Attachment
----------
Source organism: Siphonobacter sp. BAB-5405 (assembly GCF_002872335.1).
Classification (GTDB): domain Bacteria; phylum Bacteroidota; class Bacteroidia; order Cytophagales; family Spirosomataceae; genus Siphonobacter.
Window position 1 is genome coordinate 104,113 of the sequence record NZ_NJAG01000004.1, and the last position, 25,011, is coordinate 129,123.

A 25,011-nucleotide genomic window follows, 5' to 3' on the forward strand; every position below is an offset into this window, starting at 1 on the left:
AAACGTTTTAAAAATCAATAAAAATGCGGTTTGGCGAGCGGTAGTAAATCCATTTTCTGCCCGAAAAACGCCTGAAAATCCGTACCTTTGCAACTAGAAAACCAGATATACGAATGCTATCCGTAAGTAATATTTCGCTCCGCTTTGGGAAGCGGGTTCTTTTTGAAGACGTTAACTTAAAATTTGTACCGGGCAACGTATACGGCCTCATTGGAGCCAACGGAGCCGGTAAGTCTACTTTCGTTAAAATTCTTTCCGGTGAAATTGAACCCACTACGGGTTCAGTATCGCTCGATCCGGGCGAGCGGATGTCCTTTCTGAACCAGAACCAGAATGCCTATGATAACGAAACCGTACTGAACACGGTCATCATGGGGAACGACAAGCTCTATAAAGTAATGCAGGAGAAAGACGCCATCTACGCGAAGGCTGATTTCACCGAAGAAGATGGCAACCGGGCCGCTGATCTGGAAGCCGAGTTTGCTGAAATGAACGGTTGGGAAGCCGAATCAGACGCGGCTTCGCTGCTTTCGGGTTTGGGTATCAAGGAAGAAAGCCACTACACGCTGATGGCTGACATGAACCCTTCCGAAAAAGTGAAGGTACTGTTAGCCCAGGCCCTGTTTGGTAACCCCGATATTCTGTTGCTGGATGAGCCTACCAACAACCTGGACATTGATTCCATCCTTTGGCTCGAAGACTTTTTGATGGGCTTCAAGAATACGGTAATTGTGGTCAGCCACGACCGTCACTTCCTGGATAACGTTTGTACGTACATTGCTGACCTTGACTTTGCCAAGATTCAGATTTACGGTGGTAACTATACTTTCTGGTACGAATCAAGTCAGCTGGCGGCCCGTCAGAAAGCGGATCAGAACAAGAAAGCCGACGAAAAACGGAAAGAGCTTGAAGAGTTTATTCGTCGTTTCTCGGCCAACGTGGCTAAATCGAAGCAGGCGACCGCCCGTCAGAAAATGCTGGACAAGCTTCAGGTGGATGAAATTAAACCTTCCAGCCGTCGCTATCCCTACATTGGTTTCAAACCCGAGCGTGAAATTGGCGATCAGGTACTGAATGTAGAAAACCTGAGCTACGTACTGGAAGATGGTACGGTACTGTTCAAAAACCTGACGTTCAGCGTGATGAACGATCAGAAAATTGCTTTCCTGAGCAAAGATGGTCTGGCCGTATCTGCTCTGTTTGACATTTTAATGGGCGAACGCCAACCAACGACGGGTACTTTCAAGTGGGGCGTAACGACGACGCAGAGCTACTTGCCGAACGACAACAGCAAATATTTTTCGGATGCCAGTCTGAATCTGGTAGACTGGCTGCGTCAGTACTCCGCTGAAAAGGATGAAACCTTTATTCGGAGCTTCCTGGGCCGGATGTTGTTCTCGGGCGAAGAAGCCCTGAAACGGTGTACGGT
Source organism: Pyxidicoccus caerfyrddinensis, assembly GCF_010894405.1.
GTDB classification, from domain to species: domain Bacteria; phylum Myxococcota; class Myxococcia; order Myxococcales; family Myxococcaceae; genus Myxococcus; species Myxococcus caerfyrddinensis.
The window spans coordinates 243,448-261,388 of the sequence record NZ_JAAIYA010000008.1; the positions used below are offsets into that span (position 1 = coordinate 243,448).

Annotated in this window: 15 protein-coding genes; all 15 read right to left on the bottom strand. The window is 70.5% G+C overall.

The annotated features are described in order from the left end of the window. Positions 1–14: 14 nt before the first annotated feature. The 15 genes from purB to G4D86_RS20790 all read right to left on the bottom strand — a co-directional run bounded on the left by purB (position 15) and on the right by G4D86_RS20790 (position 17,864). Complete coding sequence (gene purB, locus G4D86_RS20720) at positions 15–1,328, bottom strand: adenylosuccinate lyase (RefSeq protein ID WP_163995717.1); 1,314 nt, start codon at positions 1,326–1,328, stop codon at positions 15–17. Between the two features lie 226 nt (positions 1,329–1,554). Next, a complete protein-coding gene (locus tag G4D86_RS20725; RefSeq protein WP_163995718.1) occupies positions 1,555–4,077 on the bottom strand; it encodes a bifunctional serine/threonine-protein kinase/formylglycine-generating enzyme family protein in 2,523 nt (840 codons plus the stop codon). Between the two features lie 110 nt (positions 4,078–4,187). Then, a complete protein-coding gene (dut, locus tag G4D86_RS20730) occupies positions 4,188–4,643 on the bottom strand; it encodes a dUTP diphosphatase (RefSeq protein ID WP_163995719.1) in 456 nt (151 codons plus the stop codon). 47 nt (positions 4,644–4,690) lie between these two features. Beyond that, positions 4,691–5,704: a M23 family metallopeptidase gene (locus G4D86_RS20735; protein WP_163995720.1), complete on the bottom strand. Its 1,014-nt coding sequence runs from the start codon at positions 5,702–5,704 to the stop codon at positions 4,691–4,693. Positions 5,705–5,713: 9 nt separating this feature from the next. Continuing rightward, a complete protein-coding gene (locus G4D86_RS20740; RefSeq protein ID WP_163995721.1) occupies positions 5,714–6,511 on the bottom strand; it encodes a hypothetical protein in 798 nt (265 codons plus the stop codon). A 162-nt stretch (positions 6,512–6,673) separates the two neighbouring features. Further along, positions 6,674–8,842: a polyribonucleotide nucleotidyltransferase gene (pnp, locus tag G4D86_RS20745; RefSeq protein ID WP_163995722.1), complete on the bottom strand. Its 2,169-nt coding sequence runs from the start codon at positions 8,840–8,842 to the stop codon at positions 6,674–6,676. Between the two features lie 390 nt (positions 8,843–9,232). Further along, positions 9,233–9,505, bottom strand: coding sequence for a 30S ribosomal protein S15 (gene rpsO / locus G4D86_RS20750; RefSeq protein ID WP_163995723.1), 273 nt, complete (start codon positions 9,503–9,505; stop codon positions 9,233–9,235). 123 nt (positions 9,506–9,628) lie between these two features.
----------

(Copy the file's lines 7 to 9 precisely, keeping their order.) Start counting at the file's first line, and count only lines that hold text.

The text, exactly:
GTDB classification, from domain to species: domain Bacteria; phylum Myxococcota; class Myxococcia; order Myxococcales; family Myxococcaceae; genus Myxococcus; species Myxococcus caerfyrddinensis.
The window spans coordinates 243,448-261,388 of the sequence record NZ_JAAIYA010000008.1; the positions used below are offsets into that span (position 1 = coordinate 243,448).

Annotated in this window: 15 protein-coding genes; all 15 read right to left on the bottom strand. The window is 70.5% G+C overall.